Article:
In aqueous solutions metal ions can promote acidity via the hydrolysis reaction. This is measured by a hydrolysis constant, which has previously been correlated to the ratio of the ion’s charge to size. Unfortunately lead and tin stubbornly refuse to fit this correlation; additional factors must be at work.
Anthony Stace and team investigated further by studying the minimum number of water molecules needed to stabilise a dication complex in the gas phase against spontaneous hydrolysis (called Coulomb fission in the gas phase). They found an extraordinarily good correlation between the number of water molecules required and the metal ion’s hydrolysis constant in aqueous solution.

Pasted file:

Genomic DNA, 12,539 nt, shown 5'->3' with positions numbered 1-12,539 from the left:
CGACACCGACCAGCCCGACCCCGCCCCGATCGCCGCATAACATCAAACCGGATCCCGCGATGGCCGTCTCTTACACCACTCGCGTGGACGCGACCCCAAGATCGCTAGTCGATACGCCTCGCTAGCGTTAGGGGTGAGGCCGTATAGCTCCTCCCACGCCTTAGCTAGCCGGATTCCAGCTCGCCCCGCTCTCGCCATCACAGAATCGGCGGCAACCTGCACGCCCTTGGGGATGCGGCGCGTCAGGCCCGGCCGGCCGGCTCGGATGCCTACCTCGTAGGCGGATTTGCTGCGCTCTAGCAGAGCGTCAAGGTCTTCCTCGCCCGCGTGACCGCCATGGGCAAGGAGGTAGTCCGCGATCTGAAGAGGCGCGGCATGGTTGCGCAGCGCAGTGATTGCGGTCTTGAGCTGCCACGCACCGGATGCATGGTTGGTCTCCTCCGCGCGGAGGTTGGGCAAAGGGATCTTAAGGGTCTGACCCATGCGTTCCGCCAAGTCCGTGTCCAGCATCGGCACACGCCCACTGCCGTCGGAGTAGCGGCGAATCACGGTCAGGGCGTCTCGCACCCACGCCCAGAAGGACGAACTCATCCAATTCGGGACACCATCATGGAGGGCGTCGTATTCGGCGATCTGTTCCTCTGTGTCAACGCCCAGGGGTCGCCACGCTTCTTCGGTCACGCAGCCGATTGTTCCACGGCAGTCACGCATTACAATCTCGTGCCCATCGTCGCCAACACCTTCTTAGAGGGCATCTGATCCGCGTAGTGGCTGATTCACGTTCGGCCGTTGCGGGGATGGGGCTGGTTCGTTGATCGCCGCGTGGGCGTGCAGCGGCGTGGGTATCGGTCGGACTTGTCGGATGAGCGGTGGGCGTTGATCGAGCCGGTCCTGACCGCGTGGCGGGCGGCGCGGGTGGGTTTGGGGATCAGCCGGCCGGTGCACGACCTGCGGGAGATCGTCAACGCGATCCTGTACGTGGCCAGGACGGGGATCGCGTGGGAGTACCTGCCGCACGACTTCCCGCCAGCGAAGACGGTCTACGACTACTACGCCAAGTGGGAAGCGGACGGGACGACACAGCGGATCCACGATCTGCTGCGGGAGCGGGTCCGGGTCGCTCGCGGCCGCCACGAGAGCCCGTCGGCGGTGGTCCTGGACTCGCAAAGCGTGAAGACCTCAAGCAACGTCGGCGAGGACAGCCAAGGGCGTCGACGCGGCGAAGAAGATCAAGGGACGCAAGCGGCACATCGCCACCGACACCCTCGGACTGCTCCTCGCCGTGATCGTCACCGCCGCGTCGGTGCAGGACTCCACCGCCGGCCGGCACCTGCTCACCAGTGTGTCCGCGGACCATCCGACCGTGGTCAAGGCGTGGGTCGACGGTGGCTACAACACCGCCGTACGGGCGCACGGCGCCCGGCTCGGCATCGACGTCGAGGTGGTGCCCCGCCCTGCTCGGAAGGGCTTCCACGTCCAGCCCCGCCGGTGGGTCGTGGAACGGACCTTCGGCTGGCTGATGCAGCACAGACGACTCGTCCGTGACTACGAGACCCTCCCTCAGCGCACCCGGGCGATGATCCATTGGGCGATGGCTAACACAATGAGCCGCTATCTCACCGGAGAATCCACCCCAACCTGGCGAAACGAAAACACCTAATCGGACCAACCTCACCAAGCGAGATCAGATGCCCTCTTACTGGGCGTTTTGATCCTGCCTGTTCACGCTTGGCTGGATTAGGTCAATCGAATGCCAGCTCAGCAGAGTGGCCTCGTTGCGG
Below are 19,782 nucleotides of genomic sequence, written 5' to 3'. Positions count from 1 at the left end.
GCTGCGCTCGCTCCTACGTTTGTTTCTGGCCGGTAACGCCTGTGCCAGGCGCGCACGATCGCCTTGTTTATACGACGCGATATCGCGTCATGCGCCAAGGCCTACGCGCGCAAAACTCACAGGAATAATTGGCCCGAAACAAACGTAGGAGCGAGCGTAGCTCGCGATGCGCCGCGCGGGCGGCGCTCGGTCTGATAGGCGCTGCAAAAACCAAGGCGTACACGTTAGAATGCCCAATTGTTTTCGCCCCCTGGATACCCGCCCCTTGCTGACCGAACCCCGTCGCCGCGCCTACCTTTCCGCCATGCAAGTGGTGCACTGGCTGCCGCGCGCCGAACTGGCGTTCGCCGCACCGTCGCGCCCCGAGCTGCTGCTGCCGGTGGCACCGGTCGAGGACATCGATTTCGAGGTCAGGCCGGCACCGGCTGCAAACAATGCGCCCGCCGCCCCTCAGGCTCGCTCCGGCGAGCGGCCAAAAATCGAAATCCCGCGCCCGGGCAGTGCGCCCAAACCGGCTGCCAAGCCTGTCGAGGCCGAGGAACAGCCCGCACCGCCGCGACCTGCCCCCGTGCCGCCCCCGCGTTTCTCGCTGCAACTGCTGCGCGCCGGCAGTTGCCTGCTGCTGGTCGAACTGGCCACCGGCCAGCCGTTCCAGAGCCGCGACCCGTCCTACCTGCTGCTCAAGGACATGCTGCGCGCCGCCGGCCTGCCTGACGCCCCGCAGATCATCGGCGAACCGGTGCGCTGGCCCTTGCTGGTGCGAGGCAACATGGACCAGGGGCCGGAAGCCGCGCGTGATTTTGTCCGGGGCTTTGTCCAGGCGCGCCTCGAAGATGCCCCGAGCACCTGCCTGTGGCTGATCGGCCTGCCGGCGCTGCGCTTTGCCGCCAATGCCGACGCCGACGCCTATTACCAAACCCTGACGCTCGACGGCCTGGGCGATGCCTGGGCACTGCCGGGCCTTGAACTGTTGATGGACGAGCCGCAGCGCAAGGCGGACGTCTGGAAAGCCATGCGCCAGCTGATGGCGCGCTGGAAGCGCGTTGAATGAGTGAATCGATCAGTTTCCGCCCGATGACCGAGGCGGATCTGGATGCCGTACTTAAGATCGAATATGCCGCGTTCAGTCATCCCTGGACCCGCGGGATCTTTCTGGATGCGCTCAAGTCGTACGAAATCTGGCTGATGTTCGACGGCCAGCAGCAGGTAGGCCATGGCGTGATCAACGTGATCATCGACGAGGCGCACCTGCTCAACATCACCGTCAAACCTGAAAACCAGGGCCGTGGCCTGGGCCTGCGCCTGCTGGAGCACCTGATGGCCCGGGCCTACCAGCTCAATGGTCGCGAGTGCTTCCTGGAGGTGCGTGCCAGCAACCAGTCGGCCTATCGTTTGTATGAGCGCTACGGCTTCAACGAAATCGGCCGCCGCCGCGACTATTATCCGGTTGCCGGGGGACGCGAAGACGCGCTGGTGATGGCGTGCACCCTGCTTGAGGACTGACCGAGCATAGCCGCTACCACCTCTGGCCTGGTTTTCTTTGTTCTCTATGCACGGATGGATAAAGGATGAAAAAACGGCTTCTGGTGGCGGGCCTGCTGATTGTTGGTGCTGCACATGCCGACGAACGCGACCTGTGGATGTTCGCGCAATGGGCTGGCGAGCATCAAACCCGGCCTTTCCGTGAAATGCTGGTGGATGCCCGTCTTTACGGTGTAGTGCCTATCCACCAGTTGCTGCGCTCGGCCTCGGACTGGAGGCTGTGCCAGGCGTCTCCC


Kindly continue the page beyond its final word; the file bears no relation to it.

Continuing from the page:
What about those stubborn dications, lead and tin? They fit within the trend, requiring a surprising 11 and 26 water molecules to stabilise them respectively. This work suggests that Lewis acidity of metal ions is determined, in part, by the requirement that the ions remain fully solvated.
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